In 1594 a famous Parisian jurisconsult, Pierre Pithou, published a book entitled "The Liberties of the Gallican Church."
It was directed both against the pope, whose authority was limited in favor of the bishops, and against the bishops who, in the discharge of their duties, were unduly subjected to the royal power.
The book was a veritable code of Gallicanism in 83 articles.
Among so-called "Liberties," the following may be noted: the kings have the right to assemble councils and to make laws concerning ecclesiastical affairs; the pope's legates cannot be sent to France nor, a fortiori, exercise any power in the kingdom without the king's consent; the king may prevent bishops from communicating with the pope and from leaving the kingdom to repair to Rome; the publication of papal decrees and ordinances is subject to the king's approval; it is lawful to appeal from the pope to a future council.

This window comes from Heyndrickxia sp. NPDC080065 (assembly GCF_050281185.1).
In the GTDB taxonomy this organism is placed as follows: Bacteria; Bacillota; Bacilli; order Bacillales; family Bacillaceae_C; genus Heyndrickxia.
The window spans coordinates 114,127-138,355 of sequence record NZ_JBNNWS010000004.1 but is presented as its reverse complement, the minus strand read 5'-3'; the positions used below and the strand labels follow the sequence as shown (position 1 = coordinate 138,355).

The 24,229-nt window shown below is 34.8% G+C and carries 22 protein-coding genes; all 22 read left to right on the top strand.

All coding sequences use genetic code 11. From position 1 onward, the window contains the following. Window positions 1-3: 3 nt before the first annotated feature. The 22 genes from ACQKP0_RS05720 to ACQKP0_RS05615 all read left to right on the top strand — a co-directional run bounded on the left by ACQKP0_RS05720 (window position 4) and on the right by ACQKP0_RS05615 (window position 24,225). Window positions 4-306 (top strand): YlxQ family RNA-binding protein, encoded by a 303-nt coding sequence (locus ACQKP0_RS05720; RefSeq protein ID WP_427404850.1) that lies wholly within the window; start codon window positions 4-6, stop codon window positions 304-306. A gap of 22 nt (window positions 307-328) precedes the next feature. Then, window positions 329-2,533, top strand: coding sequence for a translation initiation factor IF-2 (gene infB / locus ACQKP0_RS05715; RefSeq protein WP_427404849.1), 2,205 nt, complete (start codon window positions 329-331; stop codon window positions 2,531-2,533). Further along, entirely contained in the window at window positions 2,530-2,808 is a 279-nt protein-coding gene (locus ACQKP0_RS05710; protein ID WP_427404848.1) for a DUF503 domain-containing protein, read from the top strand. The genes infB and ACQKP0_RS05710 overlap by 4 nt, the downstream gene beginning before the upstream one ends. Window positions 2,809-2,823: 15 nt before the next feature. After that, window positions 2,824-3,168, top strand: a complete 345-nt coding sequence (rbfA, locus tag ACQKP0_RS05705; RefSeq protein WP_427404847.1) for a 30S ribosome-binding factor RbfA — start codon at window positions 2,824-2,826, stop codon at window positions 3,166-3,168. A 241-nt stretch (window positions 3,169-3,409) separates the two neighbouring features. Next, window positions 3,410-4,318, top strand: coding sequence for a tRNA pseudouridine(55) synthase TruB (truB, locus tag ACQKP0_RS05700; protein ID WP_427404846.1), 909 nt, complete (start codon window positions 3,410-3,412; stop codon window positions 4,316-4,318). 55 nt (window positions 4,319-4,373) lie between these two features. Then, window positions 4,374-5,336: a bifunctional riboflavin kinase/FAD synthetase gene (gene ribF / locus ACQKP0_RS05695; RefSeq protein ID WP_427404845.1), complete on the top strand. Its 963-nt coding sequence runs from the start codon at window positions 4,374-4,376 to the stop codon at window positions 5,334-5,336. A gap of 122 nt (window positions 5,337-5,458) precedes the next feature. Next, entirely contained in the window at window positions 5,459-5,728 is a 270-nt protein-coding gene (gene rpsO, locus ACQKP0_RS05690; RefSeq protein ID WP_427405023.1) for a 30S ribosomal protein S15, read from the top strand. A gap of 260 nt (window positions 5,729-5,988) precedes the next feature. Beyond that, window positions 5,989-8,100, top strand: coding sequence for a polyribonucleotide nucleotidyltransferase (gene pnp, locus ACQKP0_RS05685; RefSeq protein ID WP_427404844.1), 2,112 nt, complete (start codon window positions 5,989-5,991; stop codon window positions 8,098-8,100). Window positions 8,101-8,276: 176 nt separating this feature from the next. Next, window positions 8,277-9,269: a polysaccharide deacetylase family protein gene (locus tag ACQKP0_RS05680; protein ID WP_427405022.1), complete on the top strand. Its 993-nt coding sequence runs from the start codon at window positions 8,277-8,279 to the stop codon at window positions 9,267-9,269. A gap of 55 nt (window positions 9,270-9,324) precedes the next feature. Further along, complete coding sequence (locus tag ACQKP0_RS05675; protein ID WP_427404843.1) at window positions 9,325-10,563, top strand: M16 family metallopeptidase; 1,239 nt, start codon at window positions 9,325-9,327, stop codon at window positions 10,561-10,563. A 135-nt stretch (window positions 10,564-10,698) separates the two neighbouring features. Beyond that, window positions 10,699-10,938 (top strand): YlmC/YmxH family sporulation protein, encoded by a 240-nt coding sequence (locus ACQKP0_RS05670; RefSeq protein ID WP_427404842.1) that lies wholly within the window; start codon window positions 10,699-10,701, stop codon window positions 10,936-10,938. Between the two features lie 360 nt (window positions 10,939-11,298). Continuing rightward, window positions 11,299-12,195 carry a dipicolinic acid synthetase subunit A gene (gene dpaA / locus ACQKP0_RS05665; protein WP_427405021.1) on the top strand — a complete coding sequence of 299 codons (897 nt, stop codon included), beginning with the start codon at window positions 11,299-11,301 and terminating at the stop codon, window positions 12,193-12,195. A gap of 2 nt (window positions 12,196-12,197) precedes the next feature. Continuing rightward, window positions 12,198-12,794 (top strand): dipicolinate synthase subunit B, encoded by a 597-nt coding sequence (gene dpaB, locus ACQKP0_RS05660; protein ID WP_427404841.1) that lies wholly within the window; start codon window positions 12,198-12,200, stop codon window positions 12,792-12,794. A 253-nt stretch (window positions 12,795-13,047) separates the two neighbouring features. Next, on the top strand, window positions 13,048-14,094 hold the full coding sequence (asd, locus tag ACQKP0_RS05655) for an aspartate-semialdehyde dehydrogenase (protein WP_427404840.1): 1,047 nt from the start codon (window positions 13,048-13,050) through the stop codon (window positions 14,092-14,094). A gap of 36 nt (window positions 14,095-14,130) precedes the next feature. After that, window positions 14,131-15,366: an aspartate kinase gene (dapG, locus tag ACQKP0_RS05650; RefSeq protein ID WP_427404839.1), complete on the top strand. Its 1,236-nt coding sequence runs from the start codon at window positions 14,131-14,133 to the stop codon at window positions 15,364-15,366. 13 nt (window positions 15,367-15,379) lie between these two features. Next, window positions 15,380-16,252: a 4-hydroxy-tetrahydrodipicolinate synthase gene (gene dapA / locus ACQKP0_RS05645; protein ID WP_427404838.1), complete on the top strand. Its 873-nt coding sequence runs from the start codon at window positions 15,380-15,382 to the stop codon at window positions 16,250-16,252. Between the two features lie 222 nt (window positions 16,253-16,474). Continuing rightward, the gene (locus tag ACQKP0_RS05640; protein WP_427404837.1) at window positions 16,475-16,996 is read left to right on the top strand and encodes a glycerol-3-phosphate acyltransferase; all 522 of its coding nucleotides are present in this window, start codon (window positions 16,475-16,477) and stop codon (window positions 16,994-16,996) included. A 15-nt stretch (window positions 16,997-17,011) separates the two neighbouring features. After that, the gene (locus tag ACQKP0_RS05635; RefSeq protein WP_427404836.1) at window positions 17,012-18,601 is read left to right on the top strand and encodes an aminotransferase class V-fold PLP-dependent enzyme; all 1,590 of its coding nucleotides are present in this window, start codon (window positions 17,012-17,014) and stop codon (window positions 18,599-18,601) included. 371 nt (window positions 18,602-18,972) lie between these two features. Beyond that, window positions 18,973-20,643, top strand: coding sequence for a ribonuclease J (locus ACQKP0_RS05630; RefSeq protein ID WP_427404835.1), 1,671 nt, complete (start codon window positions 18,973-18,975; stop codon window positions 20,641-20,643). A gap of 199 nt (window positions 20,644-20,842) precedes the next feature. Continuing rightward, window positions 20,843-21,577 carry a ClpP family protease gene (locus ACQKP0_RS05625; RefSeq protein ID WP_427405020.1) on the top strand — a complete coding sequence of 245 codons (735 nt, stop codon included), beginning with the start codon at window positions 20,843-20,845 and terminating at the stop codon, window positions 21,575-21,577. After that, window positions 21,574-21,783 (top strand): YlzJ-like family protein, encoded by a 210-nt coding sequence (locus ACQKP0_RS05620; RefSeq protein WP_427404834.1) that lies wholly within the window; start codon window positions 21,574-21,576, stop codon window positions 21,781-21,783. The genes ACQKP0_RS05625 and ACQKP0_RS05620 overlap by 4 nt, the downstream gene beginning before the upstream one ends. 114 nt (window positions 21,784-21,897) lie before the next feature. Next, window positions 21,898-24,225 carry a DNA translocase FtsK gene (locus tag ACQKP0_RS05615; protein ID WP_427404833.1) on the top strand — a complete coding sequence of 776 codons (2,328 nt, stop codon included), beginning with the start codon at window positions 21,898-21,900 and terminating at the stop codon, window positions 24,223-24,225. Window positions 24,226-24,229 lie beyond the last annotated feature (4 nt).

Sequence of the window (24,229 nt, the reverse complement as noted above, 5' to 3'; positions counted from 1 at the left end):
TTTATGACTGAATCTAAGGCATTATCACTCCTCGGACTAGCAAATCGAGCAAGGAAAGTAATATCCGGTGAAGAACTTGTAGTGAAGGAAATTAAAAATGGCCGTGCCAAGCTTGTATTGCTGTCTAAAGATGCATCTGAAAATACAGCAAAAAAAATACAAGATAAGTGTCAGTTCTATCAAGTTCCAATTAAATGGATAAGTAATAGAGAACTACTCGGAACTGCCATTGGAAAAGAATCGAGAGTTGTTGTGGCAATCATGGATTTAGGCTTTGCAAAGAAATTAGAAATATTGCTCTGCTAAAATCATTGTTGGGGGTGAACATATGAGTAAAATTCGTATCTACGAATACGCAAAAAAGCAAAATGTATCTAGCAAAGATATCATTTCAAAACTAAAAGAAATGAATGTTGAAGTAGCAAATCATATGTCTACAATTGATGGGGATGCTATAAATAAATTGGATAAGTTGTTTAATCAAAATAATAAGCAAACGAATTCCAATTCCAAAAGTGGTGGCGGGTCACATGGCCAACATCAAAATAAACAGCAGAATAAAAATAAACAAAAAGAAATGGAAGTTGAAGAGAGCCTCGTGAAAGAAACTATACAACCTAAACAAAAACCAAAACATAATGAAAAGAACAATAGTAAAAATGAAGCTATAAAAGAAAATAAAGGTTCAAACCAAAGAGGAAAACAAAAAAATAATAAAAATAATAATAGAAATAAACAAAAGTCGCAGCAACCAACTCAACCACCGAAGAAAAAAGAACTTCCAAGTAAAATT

These pretensions were embodied again in the book of the brothers, Pierre and Jacques Dupuy, "The Rights and Liberties of the Gallican Church, with their proofs" (1636).
Louis XIV constantly appealed to them in his dealings with the Holy See, as was shown especially by the affair of the Regale.
New Catholic Dictionary